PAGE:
Sunday, July 05, 2009

Old Dogs Learning New Tricks

I wasn't much interested in setting up a Twitter account prior to the June elections in Iran. Like much of the International community, I found the news coverage of the rallies in Iran, before the elections, to be a sign of movement from Nationalism towards International citizenship.
Much of the West ignores the reality of Muslim divisions, sect differences, and, most importantly, of political moderation, or lack thereof. For those of us who make a point of exercising our planetary citizen status, all of the elections, from Lebanon to Honduras have been interesting to watch, as well as thought provoking.
In America, the election of Barack Obama as president signaled a shift of power from European ancestry based control, to immigrant and youth control. For me, as well as so many others, this was refreshing as well as invigorating.
The potential for similar shifts of voting blocks in other nations is great. For instance, in Israel, Arabic Israelis and Palestinians in Israel will soon out number Hebrews. The significance of that is enormous as Israel's leaders may have figured out with their willingness to now discuss the "two state solution". In many ways, like other pundits, I see it as too late for Israel to offer the two state solution to Palestine. Palestine, if current population growth trends continue, will undermine its position by accepting toe "too little, too late" two state solution. If Israeli Jews wish to remain the majority party in Israel, they will have to enforce draconian voting laws, keeping Palestinian and Arabic Israelis from the polls.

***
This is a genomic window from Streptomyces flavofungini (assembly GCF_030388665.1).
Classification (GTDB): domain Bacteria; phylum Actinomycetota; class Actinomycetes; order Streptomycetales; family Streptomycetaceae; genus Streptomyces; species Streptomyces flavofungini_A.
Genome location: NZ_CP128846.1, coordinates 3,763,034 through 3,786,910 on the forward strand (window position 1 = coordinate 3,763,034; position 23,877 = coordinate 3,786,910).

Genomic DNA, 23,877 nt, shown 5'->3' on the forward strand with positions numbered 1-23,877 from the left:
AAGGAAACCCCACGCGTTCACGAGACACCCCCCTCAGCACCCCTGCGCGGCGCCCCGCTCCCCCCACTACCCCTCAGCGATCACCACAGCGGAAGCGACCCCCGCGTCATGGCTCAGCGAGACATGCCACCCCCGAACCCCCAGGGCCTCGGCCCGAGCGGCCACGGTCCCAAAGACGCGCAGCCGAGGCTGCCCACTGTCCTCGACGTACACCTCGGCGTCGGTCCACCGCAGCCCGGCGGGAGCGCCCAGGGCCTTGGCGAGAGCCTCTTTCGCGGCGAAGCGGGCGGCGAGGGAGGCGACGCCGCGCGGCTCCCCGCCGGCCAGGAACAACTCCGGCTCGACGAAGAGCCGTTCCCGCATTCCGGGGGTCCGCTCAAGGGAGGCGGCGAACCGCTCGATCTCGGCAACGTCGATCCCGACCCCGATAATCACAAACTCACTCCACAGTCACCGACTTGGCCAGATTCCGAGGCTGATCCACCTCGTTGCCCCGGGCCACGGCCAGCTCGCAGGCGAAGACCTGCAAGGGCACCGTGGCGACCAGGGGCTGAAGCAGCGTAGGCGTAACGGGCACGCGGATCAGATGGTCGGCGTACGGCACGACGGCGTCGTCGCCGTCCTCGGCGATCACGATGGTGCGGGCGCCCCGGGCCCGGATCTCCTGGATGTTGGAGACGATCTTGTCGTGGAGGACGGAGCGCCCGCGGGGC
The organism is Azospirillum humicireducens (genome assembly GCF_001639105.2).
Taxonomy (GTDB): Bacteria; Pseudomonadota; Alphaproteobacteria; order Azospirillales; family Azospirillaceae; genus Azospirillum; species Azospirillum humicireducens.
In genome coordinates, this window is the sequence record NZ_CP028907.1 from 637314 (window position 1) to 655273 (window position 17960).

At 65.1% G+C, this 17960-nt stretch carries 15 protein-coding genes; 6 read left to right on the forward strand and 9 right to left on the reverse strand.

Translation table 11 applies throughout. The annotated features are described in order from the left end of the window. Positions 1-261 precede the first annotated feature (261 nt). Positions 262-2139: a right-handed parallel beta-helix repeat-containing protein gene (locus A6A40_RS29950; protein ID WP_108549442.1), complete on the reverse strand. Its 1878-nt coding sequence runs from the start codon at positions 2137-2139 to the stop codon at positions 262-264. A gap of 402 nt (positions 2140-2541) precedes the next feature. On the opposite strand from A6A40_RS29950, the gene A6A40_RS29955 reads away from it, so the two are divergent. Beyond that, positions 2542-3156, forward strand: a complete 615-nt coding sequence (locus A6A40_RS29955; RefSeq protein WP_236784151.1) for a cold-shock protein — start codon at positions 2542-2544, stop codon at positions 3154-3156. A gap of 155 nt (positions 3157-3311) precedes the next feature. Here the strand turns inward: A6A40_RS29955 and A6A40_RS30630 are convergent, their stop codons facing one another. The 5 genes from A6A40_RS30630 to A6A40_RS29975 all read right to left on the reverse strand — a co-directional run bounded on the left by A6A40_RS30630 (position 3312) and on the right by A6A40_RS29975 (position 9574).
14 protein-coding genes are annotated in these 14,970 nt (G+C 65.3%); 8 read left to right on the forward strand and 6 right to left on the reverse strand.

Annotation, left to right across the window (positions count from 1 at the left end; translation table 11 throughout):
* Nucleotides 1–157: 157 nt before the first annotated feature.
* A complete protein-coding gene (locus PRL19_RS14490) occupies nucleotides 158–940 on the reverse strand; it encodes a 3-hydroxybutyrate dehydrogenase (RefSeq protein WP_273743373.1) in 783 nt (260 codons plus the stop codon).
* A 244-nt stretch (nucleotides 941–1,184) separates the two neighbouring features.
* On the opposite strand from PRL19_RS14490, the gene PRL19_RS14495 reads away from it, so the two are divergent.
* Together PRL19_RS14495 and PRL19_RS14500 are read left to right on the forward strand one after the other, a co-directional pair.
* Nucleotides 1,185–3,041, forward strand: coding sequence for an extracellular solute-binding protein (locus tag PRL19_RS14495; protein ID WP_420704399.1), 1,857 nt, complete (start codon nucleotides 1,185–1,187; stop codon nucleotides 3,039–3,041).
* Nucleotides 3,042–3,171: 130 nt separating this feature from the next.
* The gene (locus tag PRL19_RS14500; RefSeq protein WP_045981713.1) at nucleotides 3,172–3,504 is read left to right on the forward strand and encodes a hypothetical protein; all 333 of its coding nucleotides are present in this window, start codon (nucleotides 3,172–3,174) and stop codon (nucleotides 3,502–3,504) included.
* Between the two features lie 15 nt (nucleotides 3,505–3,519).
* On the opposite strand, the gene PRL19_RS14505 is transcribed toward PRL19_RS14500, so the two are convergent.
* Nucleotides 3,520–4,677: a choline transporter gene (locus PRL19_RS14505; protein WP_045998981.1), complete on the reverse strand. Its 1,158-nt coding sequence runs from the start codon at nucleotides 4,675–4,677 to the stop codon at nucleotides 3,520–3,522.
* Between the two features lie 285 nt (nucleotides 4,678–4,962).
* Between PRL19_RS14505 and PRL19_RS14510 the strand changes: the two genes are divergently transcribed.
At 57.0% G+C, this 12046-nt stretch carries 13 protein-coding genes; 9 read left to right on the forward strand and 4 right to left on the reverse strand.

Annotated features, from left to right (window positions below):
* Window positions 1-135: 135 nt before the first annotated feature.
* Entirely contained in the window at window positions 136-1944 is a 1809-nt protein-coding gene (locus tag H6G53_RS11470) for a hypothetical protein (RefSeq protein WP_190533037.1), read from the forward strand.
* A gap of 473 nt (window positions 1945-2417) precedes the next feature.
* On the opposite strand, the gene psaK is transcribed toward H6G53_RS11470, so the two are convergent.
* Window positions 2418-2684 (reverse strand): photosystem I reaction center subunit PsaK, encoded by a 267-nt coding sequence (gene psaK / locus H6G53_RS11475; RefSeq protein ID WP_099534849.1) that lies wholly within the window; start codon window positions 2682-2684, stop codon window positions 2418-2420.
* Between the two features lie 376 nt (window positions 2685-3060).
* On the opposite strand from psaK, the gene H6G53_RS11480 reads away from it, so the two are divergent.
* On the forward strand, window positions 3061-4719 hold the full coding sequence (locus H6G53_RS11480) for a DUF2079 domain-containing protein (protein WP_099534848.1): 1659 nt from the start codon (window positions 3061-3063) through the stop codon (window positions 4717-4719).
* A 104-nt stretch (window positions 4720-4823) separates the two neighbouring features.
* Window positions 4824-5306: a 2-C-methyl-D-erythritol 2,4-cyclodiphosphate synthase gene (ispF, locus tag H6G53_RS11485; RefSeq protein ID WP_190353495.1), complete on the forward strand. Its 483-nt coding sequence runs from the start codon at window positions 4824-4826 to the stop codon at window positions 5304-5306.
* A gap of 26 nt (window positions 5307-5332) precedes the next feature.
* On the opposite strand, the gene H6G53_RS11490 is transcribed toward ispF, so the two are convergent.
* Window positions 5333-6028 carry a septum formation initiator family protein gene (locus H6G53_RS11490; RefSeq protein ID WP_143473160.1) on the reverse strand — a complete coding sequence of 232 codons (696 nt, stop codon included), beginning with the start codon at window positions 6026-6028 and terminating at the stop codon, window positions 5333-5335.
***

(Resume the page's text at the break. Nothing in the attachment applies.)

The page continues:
The educated populations of our world are settling more comfortably into the role of international citizen. They realize that without moderate and tolerant views, Humanity may not be able to survive on our planet. That without compromise and clear goals from all nations, we probably can not solve our biggest problems such as climate change, poverty, water and energy demands.
What happened in Iran was not in vain. Another mindset has emerged in the Muslim nations that is not about condemnation or control of or through, religion; it is about proper stewardship of resources so we can continue to work toward alleviating poverty, ignorance, disease and intolerance. Sooner or later, the will of the majority will be impossible to ignore and the people who feel disenfranchised by election results, will be moved again to shift the balance of their power.
What happened in Iran caused me to Twitter. What happened in Iran made me think about what happened in America in 2000 when Bush, Rove and Cheney stole the election for president and were successful at their bloodless coup. Instead of taking our passions and protests to the street when we were told that the recounts were illegal and the will of the people was invalidated, we retreated to our living rooms and to the safety of the media propaganda dream machines. Considering the Iranian people who left their homes and possessions to voice their outrage at their government and were dealth with extremem violence, while Americans were threatened with labels such as "Traitor", or "Terrorist"; and decided not to risk their material comfort to accuse the Bush regime, I have once again been humbled by the resilience of the human spirit.
No, Iran, your protests were not in vain. Next time, you will need a leader, a true Leader who will take you all the way to the seat of your new democracy (if that, indeed, is what you choose). In the meantime, gather your wits, re-examine your purpose, and prepare for the next opening - for surely it will come.

Wednesday, June 10, 2009